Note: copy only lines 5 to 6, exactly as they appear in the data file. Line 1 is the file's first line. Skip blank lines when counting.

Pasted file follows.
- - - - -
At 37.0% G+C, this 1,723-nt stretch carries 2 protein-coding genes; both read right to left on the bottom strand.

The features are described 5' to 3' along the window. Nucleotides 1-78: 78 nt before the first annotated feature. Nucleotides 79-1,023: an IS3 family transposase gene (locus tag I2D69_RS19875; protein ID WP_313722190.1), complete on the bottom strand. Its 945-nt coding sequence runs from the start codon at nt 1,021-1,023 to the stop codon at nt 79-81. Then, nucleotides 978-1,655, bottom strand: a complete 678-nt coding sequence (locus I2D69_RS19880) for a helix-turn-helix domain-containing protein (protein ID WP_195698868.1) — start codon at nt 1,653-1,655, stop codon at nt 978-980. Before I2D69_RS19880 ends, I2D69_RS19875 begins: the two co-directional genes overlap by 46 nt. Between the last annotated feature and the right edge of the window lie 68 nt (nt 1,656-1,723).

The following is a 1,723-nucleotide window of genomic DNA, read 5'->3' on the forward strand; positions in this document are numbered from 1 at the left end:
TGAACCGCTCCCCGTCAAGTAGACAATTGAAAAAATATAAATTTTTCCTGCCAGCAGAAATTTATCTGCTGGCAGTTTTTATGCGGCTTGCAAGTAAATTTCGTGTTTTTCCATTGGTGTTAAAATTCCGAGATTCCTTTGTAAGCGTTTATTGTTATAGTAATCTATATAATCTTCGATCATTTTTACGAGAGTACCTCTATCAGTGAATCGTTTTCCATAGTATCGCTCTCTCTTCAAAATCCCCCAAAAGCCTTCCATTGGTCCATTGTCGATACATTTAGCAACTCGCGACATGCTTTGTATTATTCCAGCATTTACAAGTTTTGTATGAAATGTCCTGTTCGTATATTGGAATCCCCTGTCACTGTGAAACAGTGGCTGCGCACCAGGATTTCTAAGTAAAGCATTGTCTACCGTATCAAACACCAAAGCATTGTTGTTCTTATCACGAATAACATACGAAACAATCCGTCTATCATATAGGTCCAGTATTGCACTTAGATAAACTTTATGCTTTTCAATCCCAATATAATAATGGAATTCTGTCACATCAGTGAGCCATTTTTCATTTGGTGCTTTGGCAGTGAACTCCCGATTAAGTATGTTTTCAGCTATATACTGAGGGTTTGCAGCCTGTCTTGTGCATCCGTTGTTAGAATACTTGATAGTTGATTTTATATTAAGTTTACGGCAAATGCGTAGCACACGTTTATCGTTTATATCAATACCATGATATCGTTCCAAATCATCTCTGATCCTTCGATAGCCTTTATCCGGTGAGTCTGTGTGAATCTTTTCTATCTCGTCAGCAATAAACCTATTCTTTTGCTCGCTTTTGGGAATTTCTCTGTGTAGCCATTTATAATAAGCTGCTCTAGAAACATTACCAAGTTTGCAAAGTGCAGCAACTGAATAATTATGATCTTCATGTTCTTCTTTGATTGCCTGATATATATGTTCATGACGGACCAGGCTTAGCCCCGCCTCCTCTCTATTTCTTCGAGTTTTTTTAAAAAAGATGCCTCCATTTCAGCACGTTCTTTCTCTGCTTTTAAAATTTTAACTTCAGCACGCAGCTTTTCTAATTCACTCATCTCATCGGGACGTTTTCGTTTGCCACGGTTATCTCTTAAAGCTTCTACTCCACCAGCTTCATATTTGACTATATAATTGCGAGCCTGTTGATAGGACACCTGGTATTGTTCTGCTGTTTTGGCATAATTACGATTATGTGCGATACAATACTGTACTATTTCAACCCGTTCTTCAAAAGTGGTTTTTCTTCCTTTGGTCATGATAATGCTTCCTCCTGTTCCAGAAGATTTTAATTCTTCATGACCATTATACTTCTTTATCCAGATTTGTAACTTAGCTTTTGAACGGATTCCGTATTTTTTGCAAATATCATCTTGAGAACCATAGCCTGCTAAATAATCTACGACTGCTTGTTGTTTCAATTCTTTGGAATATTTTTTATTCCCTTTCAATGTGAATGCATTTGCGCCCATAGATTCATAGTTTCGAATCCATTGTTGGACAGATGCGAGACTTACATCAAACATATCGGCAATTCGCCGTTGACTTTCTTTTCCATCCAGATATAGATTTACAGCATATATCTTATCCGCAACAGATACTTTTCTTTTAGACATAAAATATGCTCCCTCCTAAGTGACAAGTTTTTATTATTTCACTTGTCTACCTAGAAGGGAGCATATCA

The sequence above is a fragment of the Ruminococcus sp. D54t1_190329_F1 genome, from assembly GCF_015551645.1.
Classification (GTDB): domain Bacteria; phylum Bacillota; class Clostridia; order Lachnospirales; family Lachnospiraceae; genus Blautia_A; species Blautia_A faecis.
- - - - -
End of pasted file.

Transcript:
The sequence above is a fragment of the Ruminococcus sp. D54t1_190329_F1 genome, from assembly GCF_015551645.1.
Classification (GTDB): domain Bacteria; phylum Bacillota; class Clostridia; order Lachnospirales; family Lachnospiraceae; genus Blautia_A; species Blautia_A faecis.